The comedian's insensitive Japan jokes may have cost him his job -- but they were a legitimate response to tragedy
Too soon. After sending out a series of jokes about the Japanese earthquake and tsunami on his Twitter feed, comic Gilbert Gottfried has been roundly excoriated for his poor judgment, and on Monday, he lost his gig as the voice of the Aflac duck. Though he’s since deleted the offending gags, nothing ever goes away on the Internet. Buzzfeed compiled 10 of the more outrageous ones — a relentless string that included the observation that “I was talking to my Japanese real estate agent. I said ‘is there a school in this area.’ She said ‘not now but just wait’” and “I asked a Japanese girl to sleep with me. She said ‘okay, but you’ll have to sleep in the wet spot.’” Aflac, the No. 1 insurance company in Japan, said in a statement that the comments “were lacking in humor and certainly do not represent the thoughts and feelings of anyone at Aflac.”
Gottfried isn’t the first person in history, or indeed, even this week, to bomb. Michael Sorrentino, better known as The Situation, drew boos a few days ago at the Donald Trump roast for his crass, racist remarks. Do you know how hard it is to offend at a roast? For Donald Trump? And the always willing to say the wrong thing 50 Cent tweeted this weekend that “Its all good Till b*tches see there christian louboutins floating down da street shit gone get crazy” and “Look this is very serious people I had to evacuate all my hoe’s from LA, Hawaii and Japan.”
But the distinction between The Situation and 50 Cent and Gilbert Gottfried is that when The Situation and 50 Cent fall flat in their jokes, it’s because they aren’t comedians. There’s something that rings especially offensive when someone unskilled in the craft of humor attempts it and flubs — it’s like listening to Pierce Brosnan sing. Gottfried, on the other hand, may not be your cup of comedy tea, but he hasn’t been at this for over 30 years for nothing. And he’s been shocking people just as long.
Gottfried is known for a variety of things: the voice of the parrot in “Aladdin,” that Aflac duck, one of the millions of veterans of “Saturday Night Live.” He’s also the man who, nearly 10 years ago, introduced us formally to the concept of “Too soon!” At a Friar’s roast for Hugh Hefner just two weeks after 9/11, Gottfried got up and quipped that he was trying to get a flight to Los Angeles, but “they said they have to connect with the Empire State Building first,” inspiring that now-famous cry for comedic restraint in the face of disaster. Gottfried went on to win back the crowd by delivering a stunning version of the classic “aristocrats” gag — and Frank Rich later called the performance, 9/11 bit and all, “greatest dirty joke ever told.” “At a terrible time it was an incongruous but welcome gift,” he wrote. “He was inviting us to once again let loose.”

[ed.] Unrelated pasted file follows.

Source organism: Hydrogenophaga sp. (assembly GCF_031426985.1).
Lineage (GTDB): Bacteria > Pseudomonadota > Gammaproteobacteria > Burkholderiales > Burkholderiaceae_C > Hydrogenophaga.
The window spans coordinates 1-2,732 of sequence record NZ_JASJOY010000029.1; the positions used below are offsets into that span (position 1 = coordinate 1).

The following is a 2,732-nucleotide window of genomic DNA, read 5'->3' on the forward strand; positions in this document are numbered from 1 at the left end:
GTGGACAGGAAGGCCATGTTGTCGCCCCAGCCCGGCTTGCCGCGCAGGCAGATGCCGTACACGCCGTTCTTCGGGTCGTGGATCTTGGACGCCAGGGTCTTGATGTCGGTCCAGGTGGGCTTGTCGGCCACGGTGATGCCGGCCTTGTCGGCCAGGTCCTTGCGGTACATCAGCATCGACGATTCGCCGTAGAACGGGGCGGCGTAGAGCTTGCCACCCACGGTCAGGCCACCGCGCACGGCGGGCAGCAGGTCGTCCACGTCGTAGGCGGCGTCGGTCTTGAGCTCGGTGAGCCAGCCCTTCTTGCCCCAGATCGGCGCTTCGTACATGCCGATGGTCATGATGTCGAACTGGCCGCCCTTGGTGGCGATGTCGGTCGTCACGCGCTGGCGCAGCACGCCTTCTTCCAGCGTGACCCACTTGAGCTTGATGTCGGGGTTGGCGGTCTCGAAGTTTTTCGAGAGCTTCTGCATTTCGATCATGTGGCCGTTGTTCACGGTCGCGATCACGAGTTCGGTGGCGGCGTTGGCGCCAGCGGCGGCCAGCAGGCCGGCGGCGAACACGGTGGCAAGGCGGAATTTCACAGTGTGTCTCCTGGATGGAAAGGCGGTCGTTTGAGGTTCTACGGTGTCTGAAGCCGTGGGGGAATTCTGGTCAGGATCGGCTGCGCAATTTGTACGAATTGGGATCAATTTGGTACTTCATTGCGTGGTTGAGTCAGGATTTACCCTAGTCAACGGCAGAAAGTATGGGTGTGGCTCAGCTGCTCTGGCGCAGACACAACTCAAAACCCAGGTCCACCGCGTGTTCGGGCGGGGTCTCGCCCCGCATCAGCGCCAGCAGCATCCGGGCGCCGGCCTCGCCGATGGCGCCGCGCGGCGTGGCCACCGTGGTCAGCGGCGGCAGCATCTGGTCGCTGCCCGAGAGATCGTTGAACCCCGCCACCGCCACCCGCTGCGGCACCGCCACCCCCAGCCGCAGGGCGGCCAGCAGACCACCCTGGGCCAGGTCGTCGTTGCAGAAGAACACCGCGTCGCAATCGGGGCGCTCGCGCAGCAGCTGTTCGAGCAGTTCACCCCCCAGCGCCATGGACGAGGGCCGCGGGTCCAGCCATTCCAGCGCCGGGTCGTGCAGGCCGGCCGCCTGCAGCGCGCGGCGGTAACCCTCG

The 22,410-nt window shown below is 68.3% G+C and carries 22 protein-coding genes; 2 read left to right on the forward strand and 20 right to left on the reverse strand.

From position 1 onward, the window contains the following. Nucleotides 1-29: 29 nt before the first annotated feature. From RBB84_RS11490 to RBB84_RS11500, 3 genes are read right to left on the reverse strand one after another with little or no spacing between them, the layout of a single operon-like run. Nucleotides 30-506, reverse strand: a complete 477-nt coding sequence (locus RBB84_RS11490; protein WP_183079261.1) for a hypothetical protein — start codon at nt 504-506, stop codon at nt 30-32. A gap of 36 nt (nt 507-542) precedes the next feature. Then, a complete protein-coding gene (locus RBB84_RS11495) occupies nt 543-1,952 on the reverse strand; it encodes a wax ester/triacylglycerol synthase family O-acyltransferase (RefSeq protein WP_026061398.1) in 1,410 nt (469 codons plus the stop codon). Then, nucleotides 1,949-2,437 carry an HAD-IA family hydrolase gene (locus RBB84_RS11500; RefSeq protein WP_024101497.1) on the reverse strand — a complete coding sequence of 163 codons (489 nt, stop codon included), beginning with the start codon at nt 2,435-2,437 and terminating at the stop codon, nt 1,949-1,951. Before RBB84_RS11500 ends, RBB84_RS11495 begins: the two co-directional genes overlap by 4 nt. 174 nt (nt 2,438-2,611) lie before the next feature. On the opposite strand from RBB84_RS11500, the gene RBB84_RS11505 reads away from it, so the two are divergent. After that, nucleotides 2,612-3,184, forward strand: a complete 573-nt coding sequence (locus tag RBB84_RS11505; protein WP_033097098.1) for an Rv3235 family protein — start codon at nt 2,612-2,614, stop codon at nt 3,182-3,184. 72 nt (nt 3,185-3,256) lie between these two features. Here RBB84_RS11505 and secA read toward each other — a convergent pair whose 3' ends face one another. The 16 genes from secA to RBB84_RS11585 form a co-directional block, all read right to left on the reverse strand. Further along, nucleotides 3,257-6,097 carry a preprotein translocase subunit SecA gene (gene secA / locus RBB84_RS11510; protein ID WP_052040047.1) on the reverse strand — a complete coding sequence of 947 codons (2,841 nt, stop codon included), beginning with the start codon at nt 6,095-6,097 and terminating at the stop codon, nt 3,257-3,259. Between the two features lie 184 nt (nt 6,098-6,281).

Of course, Gottfried was letting loose within the very culture that had suffered a blow. He wasn’t an outsider halfway around the world. And two weeks after 9/11, the smoke had mostly cleared and the dead were largely accounted for. Japan is still very much under siege. They say comedy is tragedy plus time, but how much time, exactly? Heard any good Katrina jokes lately? When was the last time somebody really killed on Conan with a routine about Darfur? And even when the cathartic power of humor finds its way into a harrowing story, there’s still a different level of acceptance for finding the funny in a movie clip about Hitler’s last days and out and out riffing on the Holocaust.
Was it insensitive for Gottfried to make light of human tragedy — and foolish to bite the quacking hand that feeds him? Absolutely. But what is a comic but another word for a fool? He was clumsy and tasteless, that’s why he removed the posts. He told the Hollywood Reporter Tuesday, “I sincerely apologize to anyone who was offended by my attempt at humor regarding the tragedy in Japan. I meant no disrespect, and my thoughts are with the victims and their families.” But relatively speaking, Gottfried’s ill-considered attempt at levity at a horrible moment still seems considerably less stupid than Glenn Beck’s cackling speculation that the earthquake was “a message” from God to follow the Ten Commandments. At least Gottfried knew what he was saying was over-the-top and ridiculous. He intended it to be so.
In the wake of unsurpassed devastation, it’s hard to find anything to smile about. Gottfried’s instincts were a comic’s: to look at catastrophe and try to attack it with the main weapon in his arsenal. In the worst moments of life, humor can be a potent force for healing (think of The Onion’s brilliant post-9/11 coverage) — or salt in a still bleeding wound. Gottfried was likely trying to lash out at the horror of the quake itself, but the barbs fell too close to its victims. And while timing is everything in comedy, for one comic, never might be too soon to start joking about this as-yet-unfathomable disaster.
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